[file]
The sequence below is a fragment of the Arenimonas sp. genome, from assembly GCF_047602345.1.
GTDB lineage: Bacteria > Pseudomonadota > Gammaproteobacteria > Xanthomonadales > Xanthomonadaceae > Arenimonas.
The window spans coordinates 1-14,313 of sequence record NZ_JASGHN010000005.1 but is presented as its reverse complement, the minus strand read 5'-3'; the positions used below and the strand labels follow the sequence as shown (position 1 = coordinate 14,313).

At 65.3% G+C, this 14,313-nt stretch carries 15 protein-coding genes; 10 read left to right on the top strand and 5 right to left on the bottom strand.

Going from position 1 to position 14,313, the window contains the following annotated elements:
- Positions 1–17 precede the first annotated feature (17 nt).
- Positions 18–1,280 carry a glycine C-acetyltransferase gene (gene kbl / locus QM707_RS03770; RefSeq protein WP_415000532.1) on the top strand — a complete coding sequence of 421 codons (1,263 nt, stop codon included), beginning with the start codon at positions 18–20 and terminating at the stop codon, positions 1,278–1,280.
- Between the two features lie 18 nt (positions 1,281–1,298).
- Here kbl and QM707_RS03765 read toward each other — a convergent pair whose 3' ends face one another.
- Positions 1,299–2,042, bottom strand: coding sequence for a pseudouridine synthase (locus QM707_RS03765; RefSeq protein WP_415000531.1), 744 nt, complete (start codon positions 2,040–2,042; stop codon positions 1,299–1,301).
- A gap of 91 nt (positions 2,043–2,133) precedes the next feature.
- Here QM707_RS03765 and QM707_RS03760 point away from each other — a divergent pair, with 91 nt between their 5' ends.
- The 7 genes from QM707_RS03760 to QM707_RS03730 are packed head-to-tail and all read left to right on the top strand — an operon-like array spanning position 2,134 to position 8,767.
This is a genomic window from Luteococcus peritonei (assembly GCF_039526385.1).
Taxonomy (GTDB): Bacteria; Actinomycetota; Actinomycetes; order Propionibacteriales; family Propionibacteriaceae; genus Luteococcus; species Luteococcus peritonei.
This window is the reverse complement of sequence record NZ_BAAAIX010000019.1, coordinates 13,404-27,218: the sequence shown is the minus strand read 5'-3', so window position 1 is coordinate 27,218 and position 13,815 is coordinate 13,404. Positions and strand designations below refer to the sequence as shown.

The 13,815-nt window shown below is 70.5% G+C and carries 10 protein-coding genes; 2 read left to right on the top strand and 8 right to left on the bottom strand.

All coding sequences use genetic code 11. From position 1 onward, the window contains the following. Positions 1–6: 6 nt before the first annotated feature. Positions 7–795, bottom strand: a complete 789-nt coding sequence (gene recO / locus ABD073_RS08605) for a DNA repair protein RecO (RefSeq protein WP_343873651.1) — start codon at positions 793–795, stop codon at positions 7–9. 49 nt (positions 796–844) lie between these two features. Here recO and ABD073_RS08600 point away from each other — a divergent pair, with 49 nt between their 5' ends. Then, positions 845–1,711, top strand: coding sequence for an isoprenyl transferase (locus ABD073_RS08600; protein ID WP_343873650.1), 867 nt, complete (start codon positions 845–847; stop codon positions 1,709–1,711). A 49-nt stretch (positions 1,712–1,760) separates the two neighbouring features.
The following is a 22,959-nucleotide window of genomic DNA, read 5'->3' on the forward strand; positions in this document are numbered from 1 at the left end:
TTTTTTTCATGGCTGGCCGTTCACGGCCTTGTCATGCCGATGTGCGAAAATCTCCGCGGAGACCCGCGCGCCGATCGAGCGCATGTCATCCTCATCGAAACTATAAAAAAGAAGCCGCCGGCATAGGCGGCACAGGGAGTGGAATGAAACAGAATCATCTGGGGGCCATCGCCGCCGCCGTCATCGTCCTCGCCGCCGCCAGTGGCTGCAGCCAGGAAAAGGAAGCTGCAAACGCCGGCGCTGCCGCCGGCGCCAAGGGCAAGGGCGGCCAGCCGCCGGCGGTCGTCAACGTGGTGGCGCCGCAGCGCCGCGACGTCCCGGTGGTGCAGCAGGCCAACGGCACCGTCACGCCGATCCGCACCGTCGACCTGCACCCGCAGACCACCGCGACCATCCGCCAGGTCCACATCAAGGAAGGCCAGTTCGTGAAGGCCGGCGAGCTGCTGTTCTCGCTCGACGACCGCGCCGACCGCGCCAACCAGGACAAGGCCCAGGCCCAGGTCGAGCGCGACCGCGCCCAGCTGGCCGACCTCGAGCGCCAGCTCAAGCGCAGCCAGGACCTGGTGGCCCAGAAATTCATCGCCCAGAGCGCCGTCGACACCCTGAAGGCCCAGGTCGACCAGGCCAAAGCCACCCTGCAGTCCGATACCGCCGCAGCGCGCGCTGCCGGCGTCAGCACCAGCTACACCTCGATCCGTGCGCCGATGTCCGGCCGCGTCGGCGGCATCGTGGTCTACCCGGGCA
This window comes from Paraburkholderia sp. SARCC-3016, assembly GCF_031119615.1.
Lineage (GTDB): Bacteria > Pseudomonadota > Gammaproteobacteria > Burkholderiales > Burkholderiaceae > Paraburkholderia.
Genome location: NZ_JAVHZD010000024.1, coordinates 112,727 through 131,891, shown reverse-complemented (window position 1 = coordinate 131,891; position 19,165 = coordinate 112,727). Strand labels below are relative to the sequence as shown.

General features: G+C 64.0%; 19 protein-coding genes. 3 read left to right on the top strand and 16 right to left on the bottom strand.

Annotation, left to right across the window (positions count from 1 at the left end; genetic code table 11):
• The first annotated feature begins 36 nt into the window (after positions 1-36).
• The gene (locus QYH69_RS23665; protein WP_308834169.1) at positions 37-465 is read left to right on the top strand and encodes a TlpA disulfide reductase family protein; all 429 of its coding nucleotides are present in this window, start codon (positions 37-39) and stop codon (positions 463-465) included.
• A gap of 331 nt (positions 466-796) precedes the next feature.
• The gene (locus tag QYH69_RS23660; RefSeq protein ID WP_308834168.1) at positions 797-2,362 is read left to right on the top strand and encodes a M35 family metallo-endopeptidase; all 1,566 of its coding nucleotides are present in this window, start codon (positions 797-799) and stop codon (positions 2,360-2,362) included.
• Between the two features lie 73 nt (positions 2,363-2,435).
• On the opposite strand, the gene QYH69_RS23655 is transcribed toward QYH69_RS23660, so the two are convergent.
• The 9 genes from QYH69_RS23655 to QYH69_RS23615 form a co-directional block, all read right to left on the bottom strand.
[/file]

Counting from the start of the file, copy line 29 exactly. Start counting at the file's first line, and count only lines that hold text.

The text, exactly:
• The gene (locus tag QYH69_RS23660; RefSeq protein ID WP_308834168.1) at positions 797-2,362 is read left to right on the top strand and encodes a M35 family metallo-endopeptidase; all 1,566 of its coding nucleotides are present in this window, start codon (positions 797-799) and stop codon (positions 2,360-2,362) included.